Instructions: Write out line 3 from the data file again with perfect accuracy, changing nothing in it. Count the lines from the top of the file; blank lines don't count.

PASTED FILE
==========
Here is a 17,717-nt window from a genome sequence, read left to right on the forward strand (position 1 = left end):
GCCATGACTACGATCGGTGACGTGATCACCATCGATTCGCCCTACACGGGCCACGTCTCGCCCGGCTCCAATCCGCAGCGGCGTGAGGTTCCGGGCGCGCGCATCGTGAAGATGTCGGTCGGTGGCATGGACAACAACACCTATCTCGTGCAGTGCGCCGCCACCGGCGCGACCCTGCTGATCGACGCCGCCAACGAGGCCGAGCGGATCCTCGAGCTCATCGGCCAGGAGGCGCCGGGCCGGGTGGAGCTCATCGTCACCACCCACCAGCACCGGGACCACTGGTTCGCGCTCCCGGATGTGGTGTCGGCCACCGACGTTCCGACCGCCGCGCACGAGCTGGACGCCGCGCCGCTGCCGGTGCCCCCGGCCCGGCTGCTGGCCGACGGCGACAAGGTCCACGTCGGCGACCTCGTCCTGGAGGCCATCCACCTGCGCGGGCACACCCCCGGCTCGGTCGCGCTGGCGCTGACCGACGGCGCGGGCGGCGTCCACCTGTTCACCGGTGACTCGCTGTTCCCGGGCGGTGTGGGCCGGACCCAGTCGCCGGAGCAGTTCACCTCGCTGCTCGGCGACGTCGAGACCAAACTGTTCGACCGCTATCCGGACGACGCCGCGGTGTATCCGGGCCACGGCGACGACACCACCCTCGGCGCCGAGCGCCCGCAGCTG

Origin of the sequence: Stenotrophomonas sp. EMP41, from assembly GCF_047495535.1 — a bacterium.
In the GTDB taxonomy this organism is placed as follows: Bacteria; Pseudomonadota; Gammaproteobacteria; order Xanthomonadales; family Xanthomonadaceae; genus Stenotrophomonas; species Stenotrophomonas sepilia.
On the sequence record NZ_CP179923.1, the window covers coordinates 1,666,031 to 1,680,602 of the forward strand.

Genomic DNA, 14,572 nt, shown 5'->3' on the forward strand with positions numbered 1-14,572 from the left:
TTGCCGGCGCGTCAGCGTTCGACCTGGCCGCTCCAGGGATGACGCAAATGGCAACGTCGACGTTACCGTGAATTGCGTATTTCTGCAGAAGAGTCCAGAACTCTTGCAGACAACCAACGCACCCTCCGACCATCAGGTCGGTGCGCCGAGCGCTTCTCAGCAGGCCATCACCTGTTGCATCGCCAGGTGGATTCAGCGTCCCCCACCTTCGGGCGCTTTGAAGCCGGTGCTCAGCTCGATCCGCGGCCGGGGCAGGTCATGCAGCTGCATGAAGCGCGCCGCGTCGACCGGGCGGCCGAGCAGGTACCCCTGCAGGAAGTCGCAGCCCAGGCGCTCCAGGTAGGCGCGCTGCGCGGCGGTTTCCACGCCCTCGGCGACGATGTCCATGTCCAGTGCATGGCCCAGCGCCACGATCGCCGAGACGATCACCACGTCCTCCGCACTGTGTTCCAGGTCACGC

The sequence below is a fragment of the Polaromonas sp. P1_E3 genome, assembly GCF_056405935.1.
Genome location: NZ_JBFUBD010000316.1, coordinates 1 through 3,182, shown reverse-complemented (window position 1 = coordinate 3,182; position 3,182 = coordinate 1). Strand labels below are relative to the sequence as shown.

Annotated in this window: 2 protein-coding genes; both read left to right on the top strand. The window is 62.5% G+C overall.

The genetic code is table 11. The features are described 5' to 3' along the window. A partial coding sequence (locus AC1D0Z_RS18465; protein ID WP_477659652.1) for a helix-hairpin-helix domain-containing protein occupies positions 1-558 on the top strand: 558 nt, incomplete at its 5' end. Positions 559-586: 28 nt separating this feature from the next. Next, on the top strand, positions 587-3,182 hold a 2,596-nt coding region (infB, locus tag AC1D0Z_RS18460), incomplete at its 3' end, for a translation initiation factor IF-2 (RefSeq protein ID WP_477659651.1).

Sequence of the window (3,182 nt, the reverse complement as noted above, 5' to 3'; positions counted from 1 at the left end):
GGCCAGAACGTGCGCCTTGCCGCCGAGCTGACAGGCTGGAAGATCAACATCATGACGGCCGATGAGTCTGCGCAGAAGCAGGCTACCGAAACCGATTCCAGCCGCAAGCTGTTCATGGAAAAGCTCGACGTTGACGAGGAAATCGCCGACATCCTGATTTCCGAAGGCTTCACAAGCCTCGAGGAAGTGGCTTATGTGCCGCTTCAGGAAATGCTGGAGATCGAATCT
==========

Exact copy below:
Origin of the sequence: Stenotrophomonas sp. EMP41, from assembly GCF_047495535.1 — a bacterium.